Trilene anesthesia is a non-flammable, good analgesic-and cheap agent.
Physical properties of trilene anesthesia : It has bp 80°C, VP 60 mm Hg, oil/gas coefficient 600 and blood/gas 12, metabolism 40%, unstable, preservative 1:10,000 thymol as stabilizer and coloured with waxoline blue 1 in 200,000, MAC 0.17%.
Trilene anesthesia reacts with sodalime to produce phosgene which is neurotoxic. In light planes it is a good analgesic and was used in inhalational labour analgesia. Deep anaesthesia may resuit in tachypnoea due to accentuation of Herring-Breuer reflex and is arrhythmogenic. It is metabolized to chloral hydrate and in presence of soda lime to phosgene and carbon monoxide.
In a difficult situation trilene anesthesia can be used in a draw-over vapourizer. It can be used in semiclosed circuit on the Boyle’s machine bottle or Tritec vaporizer. The bottle has a lock for the closed circuit. It was extensively used in UK as an obstetric analgesic in the I 950s and I 960s. It was used in India till very recently.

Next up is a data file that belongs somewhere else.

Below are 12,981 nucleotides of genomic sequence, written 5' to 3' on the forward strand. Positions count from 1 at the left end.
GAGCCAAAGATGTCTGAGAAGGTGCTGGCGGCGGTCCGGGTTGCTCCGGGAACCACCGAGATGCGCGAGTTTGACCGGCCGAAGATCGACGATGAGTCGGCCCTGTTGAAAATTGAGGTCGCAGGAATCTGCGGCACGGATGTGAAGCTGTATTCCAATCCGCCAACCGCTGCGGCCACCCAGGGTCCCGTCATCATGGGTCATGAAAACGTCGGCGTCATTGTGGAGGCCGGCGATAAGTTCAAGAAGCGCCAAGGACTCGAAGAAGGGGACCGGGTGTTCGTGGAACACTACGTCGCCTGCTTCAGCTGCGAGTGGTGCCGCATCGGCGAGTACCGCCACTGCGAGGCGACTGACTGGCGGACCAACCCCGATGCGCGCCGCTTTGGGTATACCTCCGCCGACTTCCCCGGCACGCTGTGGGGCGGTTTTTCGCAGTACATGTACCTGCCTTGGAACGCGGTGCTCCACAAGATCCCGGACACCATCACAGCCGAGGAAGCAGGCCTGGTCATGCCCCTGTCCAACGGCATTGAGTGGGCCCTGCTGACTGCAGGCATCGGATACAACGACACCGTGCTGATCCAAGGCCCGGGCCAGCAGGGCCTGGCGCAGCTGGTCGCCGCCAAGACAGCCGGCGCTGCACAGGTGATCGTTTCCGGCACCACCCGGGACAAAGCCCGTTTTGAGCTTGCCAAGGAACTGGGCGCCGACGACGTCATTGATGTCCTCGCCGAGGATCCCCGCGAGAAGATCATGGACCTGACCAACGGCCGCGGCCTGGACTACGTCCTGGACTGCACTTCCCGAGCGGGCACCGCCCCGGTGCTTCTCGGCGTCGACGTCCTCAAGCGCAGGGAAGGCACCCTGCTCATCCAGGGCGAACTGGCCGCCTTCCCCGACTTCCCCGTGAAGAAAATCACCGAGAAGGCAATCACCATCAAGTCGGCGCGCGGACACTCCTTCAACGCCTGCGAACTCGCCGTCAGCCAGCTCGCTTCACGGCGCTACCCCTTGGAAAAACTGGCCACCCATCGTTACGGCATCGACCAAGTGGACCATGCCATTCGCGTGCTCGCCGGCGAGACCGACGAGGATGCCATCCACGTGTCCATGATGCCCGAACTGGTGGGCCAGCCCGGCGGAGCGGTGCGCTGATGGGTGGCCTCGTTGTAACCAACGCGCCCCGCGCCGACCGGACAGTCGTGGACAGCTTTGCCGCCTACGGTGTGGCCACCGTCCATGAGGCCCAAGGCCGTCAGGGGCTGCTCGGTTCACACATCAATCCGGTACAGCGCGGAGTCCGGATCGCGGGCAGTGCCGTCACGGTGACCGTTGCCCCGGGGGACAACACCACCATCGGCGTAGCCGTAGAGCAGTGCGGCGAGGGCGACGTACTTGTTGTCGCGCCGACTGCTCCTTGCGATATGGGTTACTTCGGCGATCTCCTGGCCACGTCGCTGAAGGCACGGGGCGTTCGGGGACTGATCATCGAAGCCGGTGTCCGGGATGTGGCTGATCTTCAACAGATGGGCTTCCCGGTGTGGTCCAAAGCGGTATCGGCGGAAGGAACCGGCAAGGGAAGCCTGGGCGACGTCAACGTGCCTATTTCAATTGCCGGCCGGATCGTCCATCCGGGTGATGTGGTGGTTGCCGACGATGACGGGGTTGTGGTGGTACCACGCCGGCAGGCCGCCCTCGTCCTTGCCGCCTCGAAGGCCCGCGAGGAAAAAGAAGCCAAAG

Miller’s Anesthesia says the following about trilene anesthesia –
One attempt to produce a nonflammable alternative to ether and cyclopropane was made in 1935, when trichloroethylene or trilene anesthesia was introduced.
It was promoted by Christopher L. Hewer (1896-1986) as a nonexplosive agent, but it was eventually withdrawn when it was shown to decompose to the toxic nerve poison dechloroacetylene in the presence of soda lime and to produce phosgene, a severe respiratory irritant, when electrocautery was used.
Historically speaking, an uncommon anesthetic, trichloroethylene or trilene anesthesia, reacts with soda lime to produce toxic compounds.
In the presence of alkali and heat, trichloroethylene degrades into the cerebral neurotoxin dichloroacetylene, which can cause cranial nerve lesions and encephalitis. Phosgene, a potent pulmonary irritant, is also produced and can cause adult respiratory distress syndrome.